Immediately after Rabino and his two colleagues from Israel landed Wednesday morning, all five IsraAID team members drove to Houston, arriving by mid-afternoon.

“The drive took about four hours, and it was pretty smooth. We had to take a roundabout route because Interstate 45 had closures. We saw flooding alongside the highway, but the water has already receded in the Northwest part of Houston as we entered the city,” Rabino said.

After checking on his niece and her grandmother, Rabino went to work removing debris from damaged homes in Bellaire, a southwest suburb of Houston.

The IsraAID team encountered traumatized people removing the water-logged contents of their homes out onto the now-dry streets.

IsraAID team members meet with Bellaire, TX residents following Hurricane Harvey, August 31, 2017 (IsraAID)

“There was no more water, but the houses were filled with debris. There were piles of garbage everywhere. Some people were doing the removal themselves, and others had hired companies that bring tractors to do it,” Rabino said.

Rabino reported that Texans have welcomed the IsraAID team, and that people have been surprised to learn that the Israelis came so far, so quickly to help them.

“They are also happy to hear about IsraAID’s history and that we have experience with this kind of recovery work and know what we are doing,” Rabino said.

The storm victims have exhibited a roller coaster of emotions while interacting with the Israeli team.

‘This was much worse than anything in the past. It came as a big surprise’

“This is devastating for people. They’ve lost everything. This was much worse than anything in the past. It came as a big surprise,” said Gerber.

“The people we are helping are dealing with a huge loss and are very emotional, but at the same time they have to keep their composure and direct us as we work in their homes,” Rabino said.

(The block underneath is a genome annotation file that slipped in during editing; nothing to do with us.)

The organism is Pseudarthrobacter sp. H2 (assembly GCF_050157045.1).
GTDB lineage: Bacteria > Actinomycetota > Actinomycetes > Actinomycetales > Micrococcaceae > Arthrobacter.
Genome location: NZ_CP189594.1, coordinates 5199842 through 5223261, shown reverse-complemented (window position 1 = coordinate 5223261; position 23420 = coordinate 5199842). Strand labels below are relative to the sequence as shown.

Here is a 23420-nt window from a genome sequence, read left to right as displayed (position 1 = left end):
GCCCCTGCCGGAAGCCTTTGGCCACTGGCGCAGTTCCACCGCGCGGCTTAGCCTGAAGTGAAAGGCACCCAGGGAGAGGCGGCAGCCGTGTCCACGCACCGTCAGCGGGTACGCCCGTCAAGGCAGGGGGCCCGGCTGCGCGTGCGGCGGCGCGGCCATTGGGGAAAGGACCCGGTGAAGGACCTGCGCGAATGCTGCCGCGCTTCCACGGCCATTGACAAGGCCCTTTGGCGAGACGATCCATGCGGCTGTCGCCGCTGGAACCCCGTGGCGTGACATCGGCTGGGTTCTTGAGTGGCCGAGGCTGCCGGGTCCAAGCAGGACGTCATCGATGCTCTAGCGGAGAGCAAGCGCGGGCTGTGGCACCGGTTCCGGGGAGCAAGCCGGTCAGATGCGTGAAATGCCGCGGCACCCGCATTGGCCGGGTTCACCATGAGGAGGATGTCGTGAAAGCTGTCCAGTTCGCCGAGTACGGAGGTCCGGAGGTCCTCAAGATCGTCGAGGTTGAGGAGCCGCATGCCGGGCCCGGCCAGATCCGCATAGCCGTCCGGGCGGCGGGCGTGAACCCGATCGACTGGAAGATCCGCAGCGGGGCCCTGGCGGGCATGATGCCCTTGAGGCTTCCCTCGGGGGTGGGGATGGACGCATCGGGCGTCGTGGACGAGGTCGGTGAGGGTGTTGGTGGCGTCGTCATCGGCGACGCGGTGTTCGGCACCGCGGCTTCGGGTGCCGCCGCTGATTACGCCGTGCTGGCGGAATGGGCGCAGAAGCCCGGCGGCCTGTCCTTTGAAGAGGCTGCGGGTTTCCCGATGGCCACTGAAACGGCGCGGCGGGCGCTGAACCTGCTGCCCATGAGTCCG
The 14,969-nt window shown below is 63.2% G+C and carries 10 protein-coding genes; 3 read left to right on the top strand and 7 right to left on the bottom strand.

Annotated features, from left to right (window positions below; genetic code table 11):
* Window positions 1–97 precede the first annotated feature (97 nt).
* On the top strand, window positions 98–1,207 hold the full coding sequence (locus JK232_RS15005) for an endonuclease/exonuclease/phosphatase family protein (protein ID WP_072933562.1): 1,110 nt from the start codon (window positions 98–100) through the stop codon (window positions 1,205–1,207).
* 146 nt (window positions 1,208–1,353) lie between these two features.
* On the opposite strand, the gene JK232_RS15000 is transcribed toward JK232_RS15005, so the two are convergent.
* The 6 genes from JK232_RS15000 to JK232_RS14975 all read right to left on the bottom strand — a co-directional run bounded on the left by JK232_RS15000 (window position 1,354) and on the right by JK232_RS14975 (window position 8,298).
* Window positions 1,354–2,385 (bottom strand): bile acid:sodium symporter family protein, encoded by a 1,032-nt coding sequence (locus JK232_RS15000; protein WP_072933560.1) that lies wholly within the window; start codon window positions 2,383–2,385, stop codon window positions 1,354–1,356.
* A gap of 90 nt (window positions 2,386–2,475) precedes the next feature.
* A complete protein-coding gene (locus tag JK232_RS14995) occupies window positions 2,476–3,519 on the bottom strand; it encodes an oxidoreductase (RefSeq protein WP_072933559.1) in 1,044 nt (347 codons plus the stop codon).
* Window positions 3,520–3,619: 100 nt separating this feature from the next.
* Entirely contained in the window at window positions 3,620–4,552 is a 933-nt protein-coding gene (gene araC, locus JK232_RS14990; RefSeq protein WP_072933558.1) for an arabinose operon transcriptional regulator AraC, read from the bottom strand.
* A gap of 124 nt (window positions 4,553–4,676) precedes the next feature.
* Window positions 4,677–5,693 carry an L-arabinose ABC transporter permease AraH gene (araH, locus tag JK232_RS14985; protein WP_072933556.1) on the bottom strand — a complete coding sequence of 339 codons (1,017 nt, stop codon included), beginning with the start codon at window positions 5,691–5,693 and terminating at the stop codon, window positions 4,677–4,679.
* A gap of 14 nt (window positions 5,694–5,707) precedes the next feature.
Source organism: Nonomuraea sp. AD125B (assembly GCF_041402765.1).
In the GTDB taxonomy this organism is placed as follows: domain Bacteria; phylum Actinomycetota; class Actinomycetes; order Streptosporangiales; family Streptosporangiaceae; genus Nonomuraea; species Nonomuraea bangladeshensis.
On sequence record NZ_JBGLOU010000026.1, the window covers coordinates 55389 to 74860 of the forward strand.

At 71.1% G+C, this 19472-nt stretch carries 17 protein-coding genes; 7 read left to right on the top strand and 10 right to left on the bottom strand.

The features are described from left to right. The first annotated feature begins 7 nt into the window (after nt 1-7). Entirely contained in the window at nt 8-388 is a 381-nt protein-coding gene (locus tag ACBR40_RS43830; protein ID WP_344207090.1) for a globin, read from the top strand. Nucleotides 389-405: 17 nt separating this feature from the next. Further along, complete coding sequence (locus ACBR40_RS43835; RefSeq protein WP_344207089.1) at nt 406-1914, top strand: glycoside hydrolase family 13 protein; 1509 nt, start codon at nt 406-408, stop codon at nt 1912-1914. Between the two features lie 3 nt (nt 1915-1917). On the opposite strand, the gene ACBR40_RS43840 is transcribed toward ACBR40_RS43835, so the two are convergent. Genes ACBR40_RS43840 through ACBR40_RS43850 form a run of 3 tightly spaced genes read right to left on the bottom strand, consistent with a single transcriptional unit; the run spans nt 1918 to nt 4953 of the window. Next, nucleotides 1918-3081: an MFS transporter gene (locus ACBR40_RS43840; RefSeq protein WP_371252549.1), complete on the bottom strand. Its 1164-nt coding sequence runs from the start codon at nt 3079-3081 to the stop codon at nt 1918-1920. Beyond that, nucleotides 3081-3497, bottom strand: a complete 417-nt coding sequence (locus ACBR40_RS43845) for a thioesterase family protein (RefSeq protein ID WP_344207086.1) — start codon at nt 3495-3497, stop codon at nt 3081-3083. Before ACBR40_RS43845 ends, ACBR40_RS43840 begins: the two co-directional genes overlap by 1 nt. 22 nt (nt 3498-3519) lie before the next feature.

Rabino managed to recover one family’s jewelry. It was in a plastic bag submerged in a bucket of water, and was almost thrown out.

“I showed them the jewelry and assured them it was salvageable if it was cleaned in chlorine. They were grateful, but they were also kind of numb,” he said.

IsraAID team members remove debris from home in Bellaire, Texas, August 31, 2017. (IsraAID)

While some members of the IsraAID team continue with this work, others will begin leading stress relief and recreational activities at Houston shelters, community centers and schools as early as Friday. With two more IsraAID workers arriving in Houston by the weekend, the team will be able to work with relatively large groups of adult and child flood victims, using art, movement therapy and mindfulness techniques.

iAID, another Israeli humanitarian organization, is expected to send a team of approximately eight volunteers to Texas by next week. Founded by former IsraAID founding director Shachar Zahavi, iAID connects innovation and technology to the international humanitarian aid scene.

“We’ve been in touch with the Texas Army National Guard and the local Jewish community, and we’ll coordinate with them,” Zahavi told The Times of Israel.

Zahavi said his organization aims to support the US relief efforts with “Start-up Nation” solutions, such as clean energy and clean water technologies, that can empower communities to repair themselves and better prepare for the next natural disaster.

“We’ll do an assessment, but it will all depend on what the Americans’  needs are and what they ask for,” Zahavi said.

IsraAID team members helps sort through a family’s salvageable belongings after flooding caused by Hurricane Harvey, Bellaire, Texas, August 31, 2017. (IsraAID)

It’s been a whirlwind week for Rabino, who ended up spending only one day in Israel, and flying between three continents.

Switching directly from working with Syrian, Afghan and other refugees in Greece to assisting flood victims in Texas has made Rabino think a lot about having a home — and about losing it.

“For the last 10 years, I’ve been moving around all the time because of the work I do. I am transient and homeless by choice. The people we aid aren’t,” he said.